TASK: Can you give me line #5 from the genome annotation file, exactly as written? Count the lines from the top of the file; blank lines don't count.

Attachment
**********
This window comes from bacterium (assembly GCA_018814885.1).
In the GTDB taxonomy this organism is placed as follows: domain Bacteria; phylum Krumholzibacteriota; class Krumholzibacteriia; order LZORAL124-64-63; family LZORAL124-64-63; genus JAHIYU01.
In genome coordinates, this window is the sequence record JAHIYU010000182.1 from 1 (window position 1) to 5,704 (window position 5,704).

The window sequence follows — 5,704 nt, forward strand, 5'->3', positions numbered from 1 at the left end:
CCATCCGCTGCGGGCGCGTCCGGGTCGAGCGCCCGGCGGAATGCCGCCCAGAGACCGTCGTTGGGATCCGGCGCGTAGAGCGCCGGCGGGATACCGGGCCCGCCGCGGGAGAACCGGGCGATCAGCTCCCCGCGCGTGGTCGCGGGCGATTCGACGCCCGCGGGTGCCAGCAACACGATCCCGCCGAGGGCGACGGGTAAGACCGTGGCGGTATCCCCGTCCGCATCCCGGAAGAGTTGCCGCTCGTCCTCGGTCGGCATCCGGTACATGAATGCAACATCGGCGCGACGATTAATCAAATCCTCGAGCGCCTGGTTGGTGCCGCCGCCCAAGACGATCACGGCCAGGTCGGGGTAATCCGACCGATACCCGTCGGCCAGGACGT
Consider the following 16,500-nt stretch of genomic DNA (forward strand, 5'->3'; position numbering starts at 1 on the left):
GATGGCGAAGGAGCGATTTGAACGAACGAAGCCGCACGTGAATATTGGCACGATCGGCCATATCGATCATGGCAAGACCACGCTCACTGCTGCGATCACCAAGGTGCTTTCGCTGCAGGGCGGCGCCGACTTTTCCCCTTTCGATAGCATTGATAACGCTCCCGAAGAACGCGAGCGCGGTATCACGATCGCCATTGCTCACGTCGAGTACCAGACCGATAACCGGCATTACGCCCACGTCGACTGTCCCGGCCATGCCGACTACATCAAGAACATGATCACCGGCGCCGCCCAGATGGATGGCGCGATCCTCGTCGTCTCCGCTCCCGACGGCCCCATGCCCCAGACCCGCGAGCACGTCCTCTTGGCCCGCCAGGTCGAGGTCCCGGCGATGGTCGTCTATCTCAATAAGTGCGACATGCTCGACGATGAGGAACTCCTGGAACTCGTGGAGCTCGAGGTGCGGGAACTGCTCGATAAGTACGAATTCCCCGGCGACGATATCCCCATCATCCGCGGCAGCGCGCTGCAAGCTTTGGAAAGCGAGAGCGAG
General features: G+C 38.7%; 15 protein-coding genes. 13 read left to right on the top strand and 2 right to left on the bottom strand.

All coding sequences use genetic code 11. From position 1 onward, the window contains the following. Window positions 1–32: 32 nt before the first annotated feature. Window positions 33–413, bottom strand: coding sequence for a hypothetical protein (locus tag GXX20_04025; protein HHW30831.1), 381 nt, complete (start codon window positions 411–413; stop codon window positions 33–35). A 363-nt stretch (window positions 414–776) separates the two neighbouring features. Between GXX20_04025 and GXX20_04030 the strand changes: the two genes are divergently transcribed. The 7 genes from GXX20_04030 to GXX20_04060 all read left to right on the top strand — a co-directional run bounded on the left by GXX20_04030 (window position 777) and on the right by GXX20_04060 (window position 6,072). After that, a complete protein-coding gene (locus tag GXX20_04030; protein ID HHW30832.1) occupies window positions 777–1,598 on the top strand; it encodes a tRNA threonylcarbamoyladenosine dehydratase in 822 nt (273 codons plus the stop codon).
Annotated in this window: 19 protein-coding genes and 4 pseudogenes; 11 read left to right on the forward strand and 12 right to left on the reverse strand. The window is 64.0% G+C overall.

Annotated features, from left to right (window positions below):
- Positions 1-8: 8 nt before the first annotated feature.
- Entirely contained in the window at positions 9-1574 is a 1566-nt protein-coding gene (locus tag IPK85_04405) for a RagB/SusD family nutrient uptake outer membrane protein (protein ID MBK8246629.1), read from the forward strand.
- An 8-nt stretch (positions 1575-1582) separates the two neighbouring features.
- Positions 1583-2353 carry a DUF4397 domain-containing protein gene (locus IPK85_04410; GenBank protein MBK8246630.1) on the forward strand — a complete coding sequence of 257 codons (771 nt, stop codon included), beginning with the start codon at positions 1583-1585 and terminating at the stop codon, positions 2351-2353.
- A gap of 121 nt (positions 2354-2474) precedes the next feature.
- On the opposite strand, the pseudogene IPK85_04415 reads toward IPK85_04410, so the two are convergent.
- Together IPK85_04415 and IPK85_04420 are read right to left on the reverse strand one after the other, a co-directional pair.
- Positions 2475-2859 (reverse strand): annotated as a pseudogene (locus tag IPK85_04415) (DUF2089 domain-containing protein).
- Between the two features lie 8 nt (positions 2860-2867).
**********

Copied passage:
CCATCCGCTGCGGGCGCGTCCGGGTCGAGCGCCCGGCGGAATGCCGCCCAGAGACCGTCGTTGGGATCCGGCGCGTAGAGCGCCGGCGGGATACCGGGCCCGCCGCGGGAGAACCGGGCGATCAGCTCCCCGCGCGTGGTCGCGGGCGATTCGACGCCCGCGGGTGCCAGCAACACGATCCCGCCGAGGGCGACGGGTAAGACCGTGGCGGTATCCCCGTCCGCATCCCGGAAGAGTTGCCGCTCGTCCTCGGTCGGCATCCGGTACATGAATGCAACATCGGCGCGACGATTAATCAAATCCTCGAGCGCCTGGTTGGTGCCGCCGCCCAAGACGATCACGGCCAGGTCGGGGTAATCCGACCGATACCCGTCGGCCAGGACGT